YOU ARE HERE: LAT HomeCollections

California and the West

The Times shifts its focus to Web

The staff will be trained to be `savvy multimedia journalists' in an effort to meld the newspaper and

January 25, 2007|James Rainey | Times Staff Writer

Los Angeles Times Editor James E. O'Shea unveiled a major initiative Wednesday to combine operations of the newspaper and its Internet site -- a change he said was crucial to ensuring that The Times remains a premier news outlet.

O'Shea employed dire statistics on declining print advertising revenue to urge The Times' 940 journalists to throw off a "bunker mentality" and view as the paper's primary vehicle for delivering news.

In his first significant action since becoming editor in mid-November, O'Shea said he would create the position of editor for innovation and launch a crash course for journalists to push ahead the melding of the newspaper and its website.

O'Shea named Business Editor Russ Stanton to the innovation post and said the "Internet 101" course would teach reporters, editors and photographers to become "savvy multimedia journalists," able to enhance their writing with audio and video reports. He emphasized the need for speed in reforming an operation that he called "woefully behind" the competition.

The 63-year-old editor made the announcement before a standing-room-only audience of journalists in an auditorium at The Times. He said that some might have a false sense of security about the newspaper because it has continued to post substantial profit. Last year, The Times earned an estimated $240 million before taxes, an amount considered high relative to its revenue.

Automobile advertising in the print edition will be about $47 million less this year than it was in 2004, O'Shea said. Only about half that loss will be recovered with new online ads.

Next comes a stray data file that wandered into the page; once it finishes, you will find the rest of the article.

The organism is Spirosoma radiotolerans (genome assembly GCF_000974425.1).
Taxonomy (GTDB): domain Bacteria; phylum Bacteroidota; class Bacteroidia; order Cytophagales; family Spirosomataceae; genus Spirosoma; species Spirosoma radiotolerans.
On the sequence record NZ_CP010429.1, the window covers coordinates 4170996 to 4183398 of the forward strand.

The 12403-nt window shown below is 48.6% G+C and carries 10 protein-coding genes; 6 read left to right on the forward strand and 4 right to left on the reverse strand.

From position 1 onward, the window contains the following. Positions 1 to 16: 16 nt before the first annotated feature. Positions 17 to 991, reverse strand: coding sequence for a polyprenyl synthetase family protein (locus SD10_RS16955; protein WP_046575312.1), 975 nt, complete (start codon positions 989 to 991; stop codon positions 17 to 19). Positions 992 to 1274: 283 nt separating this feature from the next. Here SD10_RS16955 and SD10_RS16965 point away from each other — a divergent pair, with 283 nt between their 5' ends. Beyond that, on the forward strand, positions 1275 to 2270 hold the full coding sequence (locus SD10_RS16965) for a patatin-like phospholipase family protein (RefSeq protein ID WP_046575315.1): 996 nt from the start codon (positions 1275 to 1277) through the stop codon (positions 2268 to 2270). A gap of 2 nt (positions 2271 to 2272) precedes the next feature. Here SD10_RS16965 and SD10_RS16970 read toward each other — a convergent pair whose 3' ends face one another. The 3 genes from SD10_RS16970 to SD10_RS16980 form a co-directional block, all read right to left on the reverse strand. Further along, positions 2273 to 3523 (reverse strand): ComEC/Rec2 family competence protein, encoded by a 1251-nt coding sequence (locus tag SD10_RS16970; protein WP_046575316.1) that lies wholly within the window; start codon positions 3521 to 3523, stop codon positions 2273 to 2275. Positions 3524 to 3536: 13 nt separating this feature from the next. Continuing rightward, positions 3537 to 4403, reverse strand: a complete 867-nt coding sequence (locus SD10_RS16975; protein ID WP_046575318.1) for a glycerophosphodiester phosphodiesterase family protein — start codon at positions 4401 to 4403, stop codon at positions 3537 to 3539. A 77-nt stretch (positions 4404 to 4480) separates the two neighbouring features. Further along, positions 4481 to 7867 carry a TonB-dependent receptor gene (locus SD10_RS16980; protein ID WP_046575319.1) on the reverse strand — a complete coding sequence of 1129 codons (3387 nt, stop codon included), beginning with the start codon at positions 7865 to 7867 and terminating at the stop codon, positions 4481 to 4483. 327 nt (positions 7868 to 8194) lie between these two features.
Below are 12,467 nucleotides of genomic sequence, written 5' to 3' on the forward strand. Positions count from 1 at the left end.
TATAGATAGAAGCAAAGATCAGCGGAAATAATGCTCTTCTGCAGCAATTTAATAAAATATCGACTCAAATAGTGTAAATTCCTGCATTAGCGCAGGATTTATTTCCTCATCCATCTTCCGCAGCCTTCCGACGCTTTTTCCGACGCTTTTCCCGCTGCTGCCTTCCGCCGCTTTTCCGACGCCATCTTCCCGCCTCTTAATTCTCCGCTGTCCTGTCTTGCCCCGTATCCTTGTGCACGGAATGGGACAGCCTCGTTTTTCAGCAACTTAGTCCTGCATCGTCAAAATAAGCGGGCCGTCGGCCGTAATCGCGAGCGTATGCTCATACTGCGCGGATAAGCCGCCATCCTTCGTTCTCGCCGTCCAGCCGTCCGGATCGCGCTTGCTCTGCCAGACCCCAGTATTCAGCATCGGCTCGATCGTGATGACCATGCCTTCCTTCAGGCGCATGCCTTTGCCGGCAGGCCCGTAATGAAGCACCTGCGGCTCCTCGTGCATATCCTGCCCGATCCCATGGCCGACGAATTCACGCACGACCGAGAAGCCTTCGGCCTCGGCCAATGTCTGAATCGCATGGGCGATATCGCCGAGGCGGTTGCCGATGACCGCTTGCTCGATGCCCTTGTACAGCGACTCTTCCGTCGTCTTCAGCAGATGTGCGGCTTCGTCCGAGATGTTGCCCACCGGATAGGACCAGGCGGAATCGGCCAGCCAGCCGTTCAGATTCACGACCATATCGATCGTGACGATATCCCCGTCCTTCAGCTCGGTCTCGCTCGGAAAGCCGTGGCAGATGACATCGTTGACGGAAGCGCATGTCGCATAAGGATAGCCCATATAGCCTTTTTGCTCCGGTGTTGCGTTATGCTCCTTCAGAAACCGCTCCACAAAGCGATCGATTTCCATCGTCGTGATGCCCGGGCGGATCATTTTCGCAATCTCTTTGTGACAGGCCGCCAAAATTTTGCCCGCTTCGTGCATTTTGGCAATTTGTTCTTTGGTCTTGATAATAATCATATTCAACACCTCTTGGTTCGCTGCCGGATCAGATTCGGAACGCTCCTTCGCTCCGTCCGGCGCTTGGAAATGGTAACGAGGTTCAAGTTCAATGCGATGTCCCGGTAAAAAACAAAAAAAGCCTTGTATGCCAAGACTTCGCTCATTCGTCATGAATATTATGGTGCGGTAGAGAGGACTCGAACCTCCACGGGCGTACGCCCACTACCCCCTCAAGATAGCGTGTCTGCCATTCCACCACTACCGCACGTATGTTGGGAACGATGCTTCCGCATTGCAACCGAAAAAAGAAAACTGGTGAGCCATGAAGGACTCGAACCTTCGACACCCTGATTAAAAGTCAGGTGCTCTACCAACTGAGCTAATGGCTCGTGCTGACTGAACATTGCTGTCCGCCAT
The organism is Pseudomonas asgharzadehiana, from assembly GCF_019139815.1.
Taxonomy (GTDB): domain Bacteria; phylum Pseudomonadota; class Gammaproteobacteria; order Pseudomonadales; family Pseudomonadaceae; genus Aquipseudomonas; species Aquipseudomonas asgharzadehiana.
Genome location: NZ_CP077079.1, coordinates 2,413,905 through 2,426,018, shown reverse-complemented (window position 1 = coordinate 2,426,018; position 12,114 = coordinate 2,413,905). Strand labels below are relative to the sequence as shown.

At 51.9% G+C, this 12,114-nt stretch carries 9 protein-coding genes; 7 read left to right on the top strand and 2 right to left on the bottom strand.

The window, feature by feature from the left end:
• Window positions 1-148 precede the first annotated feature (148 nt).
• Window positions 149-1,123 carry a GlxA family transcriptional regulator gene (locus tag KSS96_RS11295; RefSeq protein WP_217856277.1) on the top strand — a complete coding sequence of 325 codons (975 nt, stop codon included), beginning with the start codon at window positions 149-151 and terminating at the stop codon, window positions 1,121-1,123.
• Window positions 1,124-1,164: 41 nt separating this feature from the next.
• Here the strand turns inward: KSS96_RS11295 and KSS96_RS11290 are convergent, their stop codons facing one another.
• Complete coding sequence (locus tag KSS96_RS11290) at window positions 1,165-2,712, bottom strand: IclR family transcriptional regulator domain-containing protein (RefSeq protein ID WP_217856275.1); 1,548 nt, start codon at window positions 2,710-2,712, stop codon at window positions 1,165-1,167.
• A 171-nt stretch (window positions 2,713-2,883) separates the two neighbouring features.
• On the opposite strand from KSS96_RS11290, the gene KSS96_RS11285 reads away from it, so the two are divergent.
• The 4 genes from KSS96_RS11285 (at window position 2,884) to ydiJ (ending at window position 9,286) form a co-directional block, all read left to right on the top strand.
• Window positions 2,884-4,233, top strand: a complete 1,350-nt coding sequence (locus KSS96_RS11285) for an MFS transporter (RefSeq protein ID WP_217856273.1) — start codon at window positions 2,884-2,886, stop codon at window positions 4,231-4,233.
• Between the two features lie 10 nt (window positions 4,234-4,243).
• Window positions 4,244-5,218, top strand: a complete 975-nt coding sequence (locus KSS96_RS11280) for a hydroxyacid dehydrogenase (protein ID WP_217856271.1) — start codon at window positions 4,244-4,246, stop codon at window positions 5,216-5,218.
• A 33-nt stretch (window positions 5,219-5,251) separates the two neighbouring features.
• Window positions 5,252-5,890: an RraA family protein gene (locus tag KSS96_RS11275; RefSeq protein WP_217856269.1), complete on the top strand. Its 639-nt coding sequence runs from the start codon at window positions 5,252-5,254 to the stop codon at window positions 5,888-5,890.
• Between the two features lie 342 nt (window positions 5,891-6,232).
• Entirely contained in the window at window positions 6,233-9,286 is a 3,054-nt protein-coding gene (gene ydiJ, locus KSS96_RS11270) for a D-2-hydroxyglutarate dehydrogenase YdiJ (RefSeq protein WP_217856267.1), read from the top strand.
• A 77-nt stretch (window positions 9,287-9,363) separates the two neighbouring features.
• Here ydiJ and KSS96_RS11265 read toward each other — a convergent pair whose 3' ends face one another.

"For every $2 we lost," he said, "we are recouping only about $1."

O'Shea added later: "If we don't help reverse these revenue trends, we will not be able to cost-effectively provide the news -- the daily bread of democracy. The stakes are high."

The newspaper's Web operations bring in about $60 million of The Times' $1.1 billion in overall annual revenue.

The announcement by The Times follows an industry trend. Many newspapers are shifting resources and energy to the Web, where revenues are growing, and away from print editions, where ad dollars are shrinking.

This month, the Wall Street Journal moved most of its breaking news and comprehensive data on financial markets to The publication now reserves most of its print edition for more analytical stories.

The Washington Post has been among the most aggressive in its push toward the Internet. Its Web operation is largely autonomous from the paper, and its reporters are being trained to shoot video to augment stories.

Strapped with tight budgets, many publications are expanding their content by encouraging the public to contribute information. The Denver Newspaper Agency, publisher of the Denver Post and Rocky Mountain News, relies on about 6,000 public submissions a week, broken down by neighborhood zones.

The changes at The Times were driven by a committee of the paper's journalists appointed in October by O'Shea's predecessor, Dean Baquet, to come up with ways to improve the paper and its website.

The Spring Street committee, named for The Times' downtown address, produced a scathing report that has been seen by only a few of the newspaper's top editors and executives.

"As a news organization, we are not Web-savvy," the seven-page report says. "If anything, we are Web-stupid."

Among the impediments to growth at that were cited or implied in the report:

* Lack of assertive leadership on the subject within The Times and at the paper's parent, Tribune Co.

* Understaffing. The Web operation has 18 employees, a small fraction of the 200 employees at the Washington Post's website and the 50 at the New York Times' site.

* "Creaky" technology that has made it impossible for to host live "chats" between readers and journalists or to let readers customize stock tables or weather reports.

* Failure to integrate the newspaper's large news staff with the website, contributing to delays in posting news.

"We are rarely first" to post news on the Internet, the Spring Street committee found. The committee cited an instance recently when a truck carrying hay caught fire on the Hollywood Freeway, sending up a plume of smoke that alarmed commuters. "We told readers nothing of the incident until the following morning," the committee said.

A philosophical clash between the website's top two employees -- General Manager Rob Barrett and Joel Sappell, an assistant managing editor at the paper and executive editor of the website -- also "hampered the site's ability to grow," the report says. Barrett wanted the site to focus on "hyper-local" reports, to deliver Southern California readers information about their communities. Sappell argued for building "communities of affinity" rather than geography.

Los Angeles Times Articles